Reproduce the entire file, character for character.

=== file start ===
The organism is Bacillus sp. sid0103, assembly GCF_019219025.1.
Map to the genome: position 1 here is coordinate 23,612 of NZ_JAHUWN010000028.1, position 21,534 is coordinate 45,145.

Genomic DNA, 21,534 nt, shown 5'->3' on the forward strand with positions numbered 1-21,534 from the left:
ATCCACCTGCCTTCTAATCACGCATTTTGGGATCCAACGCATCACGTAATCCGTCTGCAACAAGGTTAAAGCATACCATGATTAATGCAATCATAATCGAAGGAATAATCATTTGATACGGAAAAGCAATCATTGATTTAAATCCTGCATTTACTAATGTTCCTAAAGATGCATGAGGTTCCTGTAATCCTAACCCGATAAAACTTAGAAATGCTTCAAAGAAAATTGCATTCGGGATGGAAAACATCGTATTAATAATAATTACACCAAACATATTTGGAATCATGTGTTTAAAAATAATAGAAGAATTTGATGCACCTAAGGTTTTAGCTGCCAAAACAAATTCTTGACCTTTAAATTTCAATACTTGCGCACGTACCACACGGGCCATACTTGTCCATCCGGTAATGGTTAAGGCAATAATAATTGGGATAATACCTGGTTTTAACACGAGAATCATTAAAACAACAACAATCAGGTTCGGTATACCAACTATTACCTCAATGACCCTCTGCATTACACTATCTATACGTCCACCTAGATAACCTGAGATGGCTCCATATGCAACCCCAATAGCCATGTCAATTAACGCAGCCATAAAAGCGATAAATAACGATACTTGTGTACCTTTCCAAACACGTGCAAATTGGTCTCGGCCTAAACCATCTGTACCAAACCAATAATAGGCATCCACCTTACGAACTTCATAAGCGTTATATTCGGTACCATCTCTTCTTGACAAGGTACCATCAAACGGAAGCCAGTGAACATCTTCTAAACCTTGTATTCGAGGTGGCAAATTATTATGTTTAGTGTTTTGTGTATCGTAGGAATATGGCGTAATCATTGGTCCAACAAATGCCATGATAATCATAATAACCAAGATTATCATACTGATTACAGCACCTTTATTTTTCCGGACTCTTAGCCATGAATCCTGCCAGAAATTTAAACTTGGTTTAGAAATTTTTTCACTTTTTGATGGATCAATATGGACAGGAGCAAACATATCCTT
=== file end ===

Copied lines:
The organism is Bacillus sp. sid0103, assembly GCF_019219025.1.
Map to the genome: position 1 here is coordinate 23,612 of NZ_JAHUWN010000028.1, position 21,534 is coordinate 45,145.

Genomic DNA, 21,534 nt, shown 5'->3' on the forward strand with positions numbered 1-21,534 from the left:
ATCCACCTGCCTTCTAATCACGCATTTTGGGATCCAACGCATCACGTAATCCGTCTGCAACAAGGTTAAAGCATACCATGATTAATGCAATCATAATCGAAGGAATAATCATTTGATACGGAAAAGCAATCATTGATTTAAATCCTGCATTTACTAATGTTCCTAAAGATGCATGAGGTTCCTGTAATCCTAACCCGATAAAACTTAGAAATGCTTCAAAGAAAATTGCATTCGGGATGGAAAACATCGTATTAATAATAATTACACCAAACATATTTGGAATCATGTGTTTAAAAATAATAGAAGAATTTGATGCACCTAAGGTTTTAGCTGCCAAAACAAATTCTTGACCTTTAAATTTCAATACTTGCGCACGTACCACACGGGCCATACTTGTCCATCCGGTAATGGTTAAGGCAATAATAATTGGGATAATACCTGGTTTTAACACGAGAATCATTAAAACAACAACAATCAGGTTCGGTATACCAACTATTACCTCAATGACCCTCTGCATTACACTATCTATACGTCCACCTAGATAACCTGAGATGGCTCCATATGCAACCCCAATAGCCATGTCAATTAACGCAGCCATAAAAGCGATAAATAACGATACTTGTGTACCTTTCCAAACACGTGCAAATTGGTCTCGGCCTAAACCATCTGTACCAAACCAATAATAGGCATCCACCTTACGAACTTCATAAGCGTTATATTCGGTACCATCTCTTCTTGACAAGGTACCATCAAACGGAAGCCAGTGAACATCTTCTAAACCTTGTATTCGAGGTGGCAAATTATTATGTTTAGTGTTTTGTGTATCGTAGGAATATGGCGTAATCATTGGTCCAACAAATGCCATGATAATCATAATAACCAAGATTATCATACTGATTACAGCACCTTTATTTTTCCGGACTCTTAGCCATGAATCCTGCCAGAAATTTAAACTTGGTTTAGAAATTTTTTCACTTTTTGATGGATCAATATGGACAGGAGCAAACATATCCTT